Kidney and bladder stones are hard deposits made up of minerals and salts that form inside the kidneys. They can form in the kidneys and/or bladder and get stuck in the ureter, the tube that carries urine out of the body. Kidney stones can be pretty painful, but they usually do not cause any permanent damage.
- Severe pain in the side and back
- Pain in the lower abdomen and groin
- Pain that comes in waves of varying intensity
- Pain during urination
- Nausea and vomiting
- Pink, red, or brown urine
- Cloudy or foul-smelling urine
- Persistent urgency
- Urinating more than normal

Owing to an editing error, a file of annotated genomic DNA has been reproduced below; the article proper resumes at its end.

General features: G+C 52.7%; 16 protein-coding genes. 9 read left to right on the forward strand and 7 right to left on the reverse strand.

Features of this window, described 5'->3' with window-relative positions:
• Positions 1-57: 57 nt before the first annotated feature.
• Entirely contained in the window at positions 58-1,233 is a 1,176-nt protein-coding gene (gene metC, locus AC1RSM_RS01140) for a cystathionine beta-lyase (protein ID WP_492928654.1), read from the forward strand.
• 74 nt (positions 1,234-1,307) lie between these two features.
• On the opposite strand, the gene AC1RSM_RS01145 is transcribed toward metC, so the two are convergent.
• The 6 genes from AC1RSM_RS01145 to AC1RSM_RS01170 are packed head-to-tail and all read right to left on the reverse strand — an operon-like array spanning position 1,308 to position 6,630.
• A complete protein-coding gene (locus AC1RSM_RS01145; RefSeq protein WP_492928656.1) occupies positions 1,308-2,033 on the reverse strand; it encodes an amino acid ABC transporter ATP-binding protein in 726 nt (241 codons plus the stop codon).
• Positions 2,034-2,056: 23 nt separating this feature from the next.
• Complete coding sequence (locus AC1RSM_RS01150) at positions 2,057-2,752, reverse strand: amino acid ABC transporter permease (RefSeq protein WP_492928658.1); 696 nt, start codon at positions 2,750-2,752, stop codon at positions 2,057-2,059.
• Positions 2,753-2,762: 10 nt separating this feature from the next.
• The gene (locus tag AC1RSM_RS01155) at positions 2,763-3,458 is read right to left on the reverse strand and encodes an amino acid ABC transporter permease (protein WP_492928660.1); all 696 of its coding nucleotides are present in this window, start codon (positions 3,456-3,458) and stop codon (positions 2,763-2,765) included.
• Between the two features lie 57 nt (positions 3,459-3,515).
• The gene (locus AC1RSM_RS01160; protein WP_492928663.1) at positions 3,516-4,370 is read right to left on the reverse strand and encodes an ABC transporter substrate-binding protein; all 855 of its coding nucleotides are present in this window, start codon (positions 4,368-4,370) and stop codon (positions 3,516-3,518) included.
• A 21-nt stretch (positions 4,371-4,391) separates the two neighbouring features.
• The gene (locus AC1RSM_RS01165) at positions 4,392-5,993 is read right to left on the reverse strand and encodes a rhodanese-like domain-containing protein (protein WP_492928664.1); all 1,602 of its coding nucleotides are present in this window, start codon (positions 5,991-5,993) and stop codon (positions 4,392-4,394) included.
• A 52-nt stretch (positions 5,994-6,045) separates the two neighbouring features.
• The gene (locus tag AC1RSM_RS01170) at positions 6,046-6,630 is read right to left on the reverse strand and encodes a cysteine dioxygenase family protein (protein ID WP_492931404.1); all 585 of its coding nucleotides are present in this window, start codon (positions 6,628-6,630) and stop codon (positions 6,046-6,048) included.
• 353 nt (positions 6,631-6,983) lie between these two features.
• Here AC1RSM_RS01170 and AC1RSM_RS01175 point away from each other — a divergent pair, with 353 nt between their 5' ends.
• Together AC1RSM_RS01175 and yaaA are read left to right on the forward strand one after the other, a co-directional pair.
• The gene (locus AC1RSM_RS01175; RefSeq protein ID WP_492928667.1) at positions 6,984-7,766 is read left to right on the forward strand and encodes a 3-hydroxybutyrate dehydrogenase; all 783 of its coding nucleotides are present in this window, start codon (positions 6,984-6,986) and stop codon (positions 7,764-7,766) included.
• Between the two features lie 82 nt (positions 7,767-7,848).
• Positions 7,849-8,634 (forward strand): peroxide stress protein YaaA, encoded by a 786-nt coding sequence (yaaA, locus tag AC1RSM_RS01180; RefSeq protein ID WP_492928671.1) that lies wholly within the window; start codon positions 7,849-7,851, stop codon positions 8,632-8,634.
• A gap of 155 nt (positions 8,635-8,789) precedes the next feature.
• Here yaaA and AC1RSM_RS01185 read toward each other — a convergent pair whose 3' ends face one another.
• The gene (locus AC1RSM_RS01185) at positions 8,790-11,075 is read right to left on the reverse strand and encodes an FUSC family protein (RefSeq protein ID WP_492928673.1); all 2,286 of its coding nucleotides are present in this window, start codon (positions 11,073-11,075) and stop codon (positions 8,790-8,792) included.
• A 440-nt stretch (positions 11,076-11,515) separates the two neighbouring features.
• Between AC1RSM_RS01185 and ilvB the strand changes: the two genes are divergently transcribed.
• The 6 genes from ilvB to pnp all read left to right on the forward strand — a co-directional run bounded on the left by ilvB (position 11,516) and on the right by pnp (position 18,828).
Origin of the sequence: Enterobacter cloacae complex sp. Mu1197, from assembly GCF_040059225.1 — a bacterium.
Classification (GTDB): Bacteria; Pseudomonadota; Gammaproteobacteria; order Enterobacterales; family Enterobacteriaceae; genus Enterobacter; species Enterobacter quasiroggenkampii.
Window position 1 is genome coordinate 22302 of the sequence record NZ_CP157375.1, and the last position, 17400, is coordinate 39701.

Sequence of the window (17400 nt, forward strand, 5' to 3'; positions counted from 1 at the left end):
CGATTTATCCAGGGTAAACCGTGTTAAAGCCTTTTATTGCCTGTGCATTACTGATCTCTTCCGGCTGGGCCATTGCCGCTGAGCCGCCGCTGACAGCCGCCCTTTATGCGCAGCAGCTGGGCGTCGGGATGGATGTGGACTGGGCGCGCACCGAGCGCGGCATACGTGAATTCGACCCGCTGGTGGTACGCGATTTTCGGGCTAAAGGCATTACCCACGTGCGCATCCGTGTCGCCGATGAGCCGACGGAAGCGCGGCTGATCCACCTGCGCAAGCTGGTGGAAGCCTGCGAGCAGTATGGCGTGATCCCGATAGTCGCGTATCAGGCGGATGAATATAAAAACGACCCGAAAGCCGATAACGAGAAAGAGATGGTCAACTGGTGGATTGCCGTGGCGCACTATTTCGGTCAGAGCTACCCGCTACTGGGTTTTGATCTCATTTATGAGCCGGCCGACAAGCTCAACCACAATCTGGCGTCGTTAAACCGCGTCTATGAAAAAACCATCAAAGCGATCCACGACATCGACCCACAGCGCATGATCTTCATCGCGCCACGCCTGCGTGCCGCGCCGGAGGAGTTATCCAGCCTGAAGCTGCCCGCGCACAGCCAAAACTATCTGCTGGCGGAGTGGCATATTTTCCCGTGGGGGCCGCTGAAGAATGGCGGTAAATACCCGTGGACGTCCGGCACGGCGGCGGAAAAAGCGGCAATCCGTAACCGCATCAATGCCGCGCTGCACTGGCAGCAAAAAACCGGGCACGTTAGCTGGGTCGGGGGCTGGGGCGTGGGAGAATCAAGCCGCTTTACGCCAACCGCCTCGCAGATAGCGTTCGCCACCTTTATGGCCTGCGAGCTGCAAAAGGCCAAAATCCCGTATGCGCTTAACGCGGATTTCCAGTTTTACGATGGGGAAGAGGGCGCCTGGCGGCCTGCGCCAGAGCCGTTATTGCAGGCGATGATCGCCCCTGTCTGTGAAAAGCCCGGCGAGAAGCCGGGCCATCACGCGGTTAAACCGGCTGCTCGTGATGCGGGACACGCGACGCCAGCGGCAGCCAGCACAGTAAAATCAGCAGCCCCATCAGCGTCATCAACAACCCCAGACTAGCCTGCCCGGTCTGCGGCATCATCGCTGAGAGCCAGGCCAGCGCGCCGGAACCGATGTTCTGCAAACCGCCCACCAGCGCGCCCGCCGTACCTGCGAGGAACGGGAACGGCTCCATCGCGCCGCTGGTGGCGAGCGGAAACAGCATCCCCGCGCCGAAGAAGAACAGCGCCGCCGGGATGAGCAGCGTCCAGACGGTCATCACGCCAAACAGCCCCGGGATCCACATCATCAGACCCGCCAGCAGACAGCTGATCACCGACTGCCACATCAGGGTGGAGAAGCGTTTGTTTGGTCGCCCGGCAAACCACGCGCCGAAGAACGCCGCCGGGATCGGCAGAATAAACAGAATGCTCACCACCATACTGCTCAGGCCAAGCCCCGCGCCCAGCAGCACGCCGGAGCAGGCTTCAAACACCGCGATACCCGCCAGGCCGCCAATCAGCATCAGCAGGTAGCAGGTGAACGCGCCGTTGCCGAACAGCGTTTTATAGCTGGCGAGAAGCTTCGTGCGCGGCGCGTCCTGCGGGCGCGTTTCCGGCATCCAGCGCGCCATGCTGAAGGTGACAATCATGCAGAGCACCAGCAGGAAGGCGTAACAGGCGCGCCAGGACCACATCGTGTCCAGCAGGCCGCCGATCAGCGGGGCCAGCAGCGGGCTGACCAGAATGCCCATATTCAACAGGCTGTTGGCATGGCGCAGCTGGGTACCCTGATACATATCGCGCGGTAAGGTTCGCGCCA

- Urinating small amounts
- Fever and chills, if an infection is present
Your doctor will perform several tests, including:
- Blood test
- Urine test
- Imaging tests
- Lab analysis of passed stones
For small stones, you will be told to drink lots of water (up to 3 liters a day) to help them pass. Pain relievers can help with pain. You may be given medication to help the stone pass.
For large stones or those that cause problems, you may need more comprehensive treatment. Your doctor can use soundwaves to break up the stones, called ESWT (extracorporeal shockwave lithotripsy). If the stones are unable to leave the kidneys, your doctor can perform a surgery to remove them.
If you are prone to kidney or bladder stones, you may be prescribed medication to prevent them. If it is due to an underlying condition, such as an overproduction of a specific hormone, treating the condition will prevent future stones.